A plan to prevent the sexual abuse of young athletes was introduced in Lansing this week in response to the Larry Nassar scandal, and it’s already headed toward approval. On hand for a press conference Monday to unveil the legislative package were victims of Nassar. State Representative Beth Griffin has a bill in the plan that would add coaches, assistant coaches, and athletic trainers to the list of authority figures required to report evidence of abuse. Griffin, a former teacher, told WSJM News more adults should have to look out for young athletes.
“Teachers and coaches both could be in a position where they could hear a story or a report of sexual abuse,” Griffin said.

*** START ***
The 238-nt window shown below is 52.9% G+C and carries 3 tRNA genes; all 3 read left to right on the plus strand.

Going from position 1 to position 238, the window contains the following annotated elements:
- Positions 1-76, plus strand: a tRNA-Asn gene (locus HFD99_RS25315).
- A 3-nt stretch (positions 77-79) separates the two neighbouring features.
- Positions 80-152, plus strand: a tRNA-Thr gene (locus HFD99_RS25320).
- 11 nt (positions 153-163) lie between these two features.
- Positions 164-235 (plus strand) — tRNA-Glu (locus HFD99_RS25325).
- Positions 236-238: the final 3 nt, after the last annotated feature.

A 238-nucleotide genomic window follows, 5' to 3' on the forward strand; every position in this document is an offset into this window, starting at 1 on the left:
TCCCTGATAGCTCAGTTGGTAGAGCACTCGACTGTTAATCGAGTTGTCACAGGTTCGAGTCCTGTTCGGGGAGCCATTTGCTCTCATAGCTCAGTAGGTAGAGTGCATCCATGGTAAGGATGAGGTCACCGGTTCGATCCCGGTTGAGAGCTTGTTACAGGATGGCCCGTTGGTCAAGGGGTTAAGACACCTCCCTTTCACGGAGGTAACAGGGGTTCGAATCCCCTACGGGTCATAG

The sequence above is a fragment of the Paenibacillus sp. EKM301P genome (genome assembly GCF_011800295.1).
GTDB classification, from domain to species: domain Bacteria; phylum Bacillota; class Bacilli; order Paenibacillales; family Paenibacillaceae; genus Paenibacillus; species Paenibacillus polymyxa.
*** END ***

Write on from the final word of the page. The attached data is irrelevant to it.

Other bills in the package would expand the statute of limitations for second degree criminal sexual conduct, increase the penalty for failing to report abuse, allow victims of childhood sexual abuse to remain anonymous, and increase penalties for possession of child pornography. Griffin said the Larry Nassar debacle was a tragedy, but at least some good can come from it. A state Senate committee unanimously passed the bills on Tuesday after hearing from victims of Nassar, an imprisoned former sports doctor who molested gymnasts and other young athletes under the guise of treatment. The bills could win approval in the full Michigan Senate next week.